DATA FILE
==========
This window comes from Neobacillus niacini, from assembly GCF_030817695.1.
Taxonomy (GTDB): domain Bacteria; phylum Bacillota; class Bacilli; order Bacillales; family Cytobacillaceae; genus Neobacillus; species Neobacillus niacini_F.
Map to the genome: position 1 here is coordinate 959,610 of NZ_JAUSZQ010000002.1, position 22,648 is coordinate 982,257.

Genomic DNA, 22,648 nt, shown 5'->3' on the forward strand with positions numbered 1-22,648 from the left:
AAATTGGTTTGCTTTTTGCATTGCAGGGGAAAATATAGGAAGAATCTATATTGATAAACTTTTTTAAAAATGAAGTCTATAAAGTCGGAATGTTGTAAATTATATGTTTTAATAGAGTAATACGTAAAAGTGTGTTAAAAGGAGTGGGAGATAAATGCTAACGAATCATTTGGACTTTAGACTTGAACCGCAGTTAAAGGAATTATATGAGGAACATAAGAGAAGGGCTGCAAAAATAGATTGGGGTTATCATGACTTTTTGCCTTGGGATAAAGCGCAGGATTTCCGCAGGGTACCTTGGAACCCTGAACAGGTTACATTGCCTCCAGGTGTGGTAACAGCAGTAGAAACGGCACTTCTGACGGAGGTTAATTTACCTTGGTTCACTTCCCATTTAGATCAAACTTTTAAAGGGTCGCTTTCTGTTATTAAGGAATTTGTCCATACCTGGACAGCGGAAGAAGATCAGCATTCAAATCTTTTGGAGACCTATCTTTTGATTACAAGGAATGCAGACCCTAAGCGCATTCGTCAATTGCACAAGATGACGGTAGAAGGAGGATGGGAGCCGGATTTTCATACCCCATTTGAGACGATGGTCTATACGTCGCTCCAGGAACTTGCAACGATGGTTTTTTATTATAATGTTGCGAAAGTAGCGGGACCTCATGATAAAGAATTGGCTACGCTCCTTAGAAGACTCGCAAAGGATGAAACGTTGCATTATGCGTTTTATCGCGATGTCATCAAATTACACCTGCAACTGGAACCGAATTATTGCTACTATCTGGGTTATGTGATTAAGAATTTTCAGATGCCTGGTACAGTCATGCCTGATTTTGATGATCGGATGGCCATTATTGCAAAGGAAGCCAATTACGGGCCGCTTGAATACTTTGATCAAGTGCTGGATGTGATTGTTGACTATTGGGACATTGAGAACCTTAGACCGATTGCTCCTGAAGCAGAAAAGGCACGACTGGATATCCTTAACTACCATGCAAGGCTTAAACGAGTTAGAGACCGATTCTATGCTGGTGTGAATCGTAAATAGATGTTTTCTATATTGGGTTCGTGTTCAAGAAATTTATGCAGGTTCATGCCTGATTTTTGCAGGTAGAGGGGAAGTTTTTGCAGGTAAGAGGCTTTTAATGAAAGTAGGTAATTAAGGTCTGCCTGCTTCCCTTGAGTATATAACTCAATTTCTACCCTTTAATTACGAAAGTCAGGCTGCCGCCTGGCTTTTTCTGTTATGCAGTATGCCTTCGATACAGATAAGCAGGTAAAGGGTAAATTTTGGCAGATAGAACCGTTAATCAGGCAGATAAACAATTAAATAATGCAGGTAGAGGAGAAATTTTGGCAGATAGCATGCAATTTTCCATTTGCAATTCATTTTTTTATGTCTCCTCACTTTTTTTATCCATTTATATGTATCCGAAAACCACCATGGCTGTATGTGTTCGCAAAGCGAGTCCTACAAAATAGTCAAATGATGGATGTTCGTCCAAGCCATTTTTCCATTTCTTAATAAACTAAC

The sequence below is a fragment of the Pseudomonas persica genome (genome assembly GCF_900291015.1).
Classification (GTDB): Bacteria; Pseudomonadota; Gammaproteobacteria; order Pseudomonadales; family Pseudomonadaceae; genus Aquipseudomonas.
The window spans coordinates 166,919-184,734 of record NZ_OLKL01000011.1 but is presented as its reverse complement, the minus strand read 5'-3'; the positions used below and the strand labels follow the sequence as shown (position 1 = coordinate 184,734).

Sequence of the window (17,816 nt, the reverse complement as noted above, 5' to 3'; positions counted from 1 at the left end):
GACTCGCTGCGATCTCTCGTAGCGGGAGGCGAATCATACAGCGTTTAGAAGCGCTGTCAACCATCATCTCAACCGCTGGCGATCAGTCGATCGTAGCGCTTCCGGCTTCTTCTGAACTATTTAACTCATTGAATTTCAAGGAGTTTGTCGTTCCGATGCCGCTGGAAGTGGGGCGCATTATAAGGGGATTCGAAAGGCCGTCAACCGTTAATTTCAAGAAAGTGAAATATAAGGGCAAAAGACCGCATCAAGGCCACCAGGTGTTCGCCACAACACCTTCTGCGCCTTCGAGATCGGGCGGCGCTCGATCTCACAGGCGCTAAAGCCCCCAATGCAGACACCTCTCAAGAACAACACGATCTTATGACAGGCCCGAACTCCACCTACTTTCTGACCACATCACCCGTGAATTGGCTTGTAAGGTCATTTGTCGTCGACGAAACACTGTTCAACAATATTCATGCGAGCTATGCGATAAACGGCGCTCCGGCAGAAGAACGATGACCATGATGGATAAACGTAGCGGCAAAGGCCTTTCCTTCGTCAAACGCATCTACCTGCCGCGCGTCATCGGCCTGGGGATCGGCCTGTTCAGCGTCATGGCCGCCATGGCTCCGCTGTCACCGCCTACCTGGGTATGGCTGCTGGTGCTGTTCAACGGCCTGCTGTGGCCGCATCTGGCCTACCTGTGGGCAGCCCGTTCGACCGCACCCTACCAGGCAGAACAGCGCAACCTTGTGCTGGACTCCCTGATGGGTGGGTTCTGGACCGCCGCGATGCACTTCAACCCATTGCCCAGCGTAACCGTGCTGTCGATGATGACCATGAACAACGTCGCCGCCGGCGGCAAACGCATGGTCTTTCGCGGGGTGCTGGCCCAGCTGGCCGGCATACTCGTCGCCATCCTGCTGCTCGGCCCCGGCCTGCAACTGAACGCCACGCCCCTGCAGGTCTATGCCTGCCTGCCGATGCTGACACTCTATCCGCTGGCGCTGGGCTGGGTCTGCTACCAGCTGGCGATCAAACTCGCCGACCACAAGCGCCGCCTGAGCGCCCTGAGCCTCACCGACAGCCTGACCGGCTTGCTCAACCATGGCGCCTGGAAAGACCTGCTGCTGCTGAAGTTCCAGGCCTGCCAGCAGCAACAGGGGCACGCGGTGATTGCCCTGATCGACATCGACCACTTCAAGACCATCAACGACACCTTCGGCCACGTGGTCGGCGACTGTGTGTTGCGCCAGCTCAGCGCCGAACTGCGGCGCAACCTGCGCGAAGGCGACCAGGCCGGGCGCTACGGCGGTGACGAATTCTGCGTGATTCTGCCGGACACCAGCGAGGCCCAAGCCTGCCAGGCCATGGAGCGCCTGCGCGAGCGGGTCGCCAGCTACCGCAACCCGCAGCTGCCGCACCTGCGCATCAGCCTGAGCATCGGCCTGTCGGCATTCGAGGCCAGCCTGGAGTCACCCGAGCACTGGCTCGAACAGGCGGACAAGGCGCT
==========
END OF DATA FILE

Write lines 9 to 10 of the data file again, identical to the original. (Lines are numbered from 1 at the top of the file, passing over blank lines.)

Sequence of the window (17,816 nt, the reverse complement as noted above, 5' to 3'; positions counted from 1 at the left end):
GACTCGCTGCGATCTCTCGTAGCGGGAGGCGAATCATACAGCGTTTAGAAGCGCTGTCAACCATCATCTCAACCGCTGGCGATCAGTCGATCGTAGCGCTTCCGGCTTCTTCTGAACTATTTAACTCATTGAATTTCAAGGAGTTTGTCGTTCCGATGCCGCTGGAAGTGGGGCGCATTATAAGGGGATTCGAAAGGCCGTCAACCGTTAATTTCAAGAAAGTGAAATATAAGGGCAAAAGACCGCATCAAGGCCACCAGGTGTTCGCCACAACACCTTCTGCGCCTTCGAGATCGGGCGGCGCTCGATCTCACAGGCGCTAAAGCCCCCAATGCAGACACCTCTCAAGAACAACACGATCTTATGACAGGCCCGAACTCCACCTACTTTCTGACCACATCACCCGTGAATTGGCTTGTAAGGTCATTTGTCGTCGACGAAACACTGTTCAACAATATTCATGCGAGCTATGCGATAAACGGCGCTCCGGCAGAAGAACGATGACCATGATGGATAAACGTAGCGGCAAAGGCCTTTCCTTCGTCAAACGCATCTACCTGCCGCGCGTCATCGGCCTGGGGATCGGCCTGTTCAGCGTCATGGCCGCCATGGCTCCGCTGTCACCGCCTACCTGGGTATGGCTGCTGGTGCTGTTCAACGGCCTGCTGTGGCCGCATCTGGCCTACCTGTGGGCAGCCCGTTCGACCGCACCCTACCAGGCAGAACAGCGCAACCTTGTGCTGGACTCCCTGATGGGTGGGTTCTGGACCGCCGCGATGCACTTCAACCCATTGCCCAGCGTAACCGTGCTGTCGATGATGACCATGAACAACGTCGCCGCCGGCGGCAAACGCATGGTCTTTCGCGGGGTGCTGGCCCAGCTGGCCGGCATACTCGTCGCCATCCTGCTGCTCGGCCCCGGCCTGCAACTGAACGCCACGCCCCTGCAGGTCTATGCCTGCCTGCCGATGCTGACACTCTATCCGCTGGCGCTGGGCTGGGTCTGCTACCAGCTGGCGATCAAACTCGCCGACCACAAGCGCCGCCTGAGCGCCCTGAGCCTCACCGACAGCCTGACCGGCTTGCTCAACCATGGCGCCTGGAAAGACCTGCTGCTGCTGAAGTTCCAGGCCTGCCAGCAGCAACAGGGGCACGCGGTGATTGCCCTGATCGACATCGACCACTTCAAGACCATCAACGACACCTTCGGCCACGTGGTCGGCGACTGTGTGTTGCGCCAGCTCAGCGCCGAACTGCGGCGCAACCTGCGCGAAGGCGACCAGGCCGGGCGCTACGGCGGTGACGAATTCTGCGTGATTCTGCCGGACACCAGCGAGGCCCAAGCCTGCCAGGCCATGGAGCGCCTGCGCGAGCGGGTCGCCAGCTACCGCAACCCGCAGCTGCCGCACCTGCGCATCAGCCTGAGCATCGGCCTGTCGGCATTCGAGGCCAGCCTGGAGTCACCCGAGCACTGGCTCGAACAGGCGGACAAGGCGCT